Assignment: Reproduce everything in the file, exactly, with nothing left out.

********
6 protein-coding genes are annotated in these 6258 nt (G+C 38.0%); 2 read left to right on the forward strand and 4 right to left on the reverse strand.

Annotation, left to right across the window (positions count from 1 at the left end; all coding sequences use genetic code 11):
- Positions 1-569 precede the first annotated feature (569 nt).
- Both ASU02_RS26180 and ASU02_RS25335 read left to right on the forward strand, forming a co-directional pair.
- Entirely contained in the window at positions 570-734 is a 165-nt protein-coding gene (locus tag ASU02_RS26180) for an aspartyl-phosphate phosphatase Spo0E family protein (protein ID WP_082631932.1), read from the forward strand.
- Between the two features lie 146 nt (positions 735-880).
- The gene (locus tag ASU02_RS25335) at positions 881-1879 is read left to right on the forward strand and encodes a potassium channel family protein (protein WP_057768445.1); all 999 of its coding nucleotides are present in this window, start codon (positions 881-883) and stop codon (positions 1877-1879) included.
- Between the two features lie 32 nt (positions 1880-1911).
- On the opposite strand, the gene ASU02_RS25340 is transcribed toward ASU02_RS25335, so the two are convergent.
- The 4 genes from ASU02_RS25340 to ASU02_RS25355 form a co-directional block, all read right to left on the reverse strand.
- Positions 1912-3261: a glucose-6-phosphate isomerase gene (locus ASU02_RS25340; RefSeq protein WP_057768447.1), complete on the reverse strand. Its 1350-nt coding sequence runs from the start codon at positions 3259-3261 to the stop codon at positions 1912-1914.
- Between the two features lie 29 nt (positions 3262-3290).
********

6 protein-coding genes are annotated in these 6258 nt (G+C 38.0%); 2 read left to right on the forward strand and 4 right to left on the reverse strand.

Annotation, left to right across the window (positions count from 1 at the left end; all coding sequences use genetic code 11):
- Positions 1-569 precede the first annotated feature (569 nt).
- Both ASU02_RS26180 and ASU02_RS25335 read left to right on the forward strand, forming a co-directional pair.
- Entirely contained in the window at positions 570-734 is a 165-nt protein-coding gene (locus tag ASU02_RS26180) for an aspartyl-phosphate phosphatase Spo0E family protein (protein ID WP_082631932.1), read from the forward strand.
- Between the two features lie 146 nt (positions 735-880).
- The gene (locus tag ASU02_RS25335) at positions 881-1879 is read left to right on the forward strand and encodes a potassium channel family protein (protein WP_057768445.1); all 999 of its coding nucleotides are present in this window, start codon (positions 881-883) and stop codon (positions 1877-1879) included.
- Between the two features lie 32 nt (positions 1880-1911).
- On the opposite strand, the gene ASU02_RS25340 is transcribed toward ASU02_RS25335, so the two are convergent.
- The 4 genes from ASU02_RS25340 to ASU02_RS25355 form a co-directional block, all read right to left on the reverse strand.
- Positions 1912-3261: a glucose-6-phosphate isomerase gene (locus ASU02_RS25340; RefSeq protein WP_057768447.1), complete on the reverse strand. Its 1350-nt coding sequence runs from the start codon at positions 3259-3261 to the stop codon at positions 1912-1914.
- Between the two features lie 29 nt (positions 3262-3290).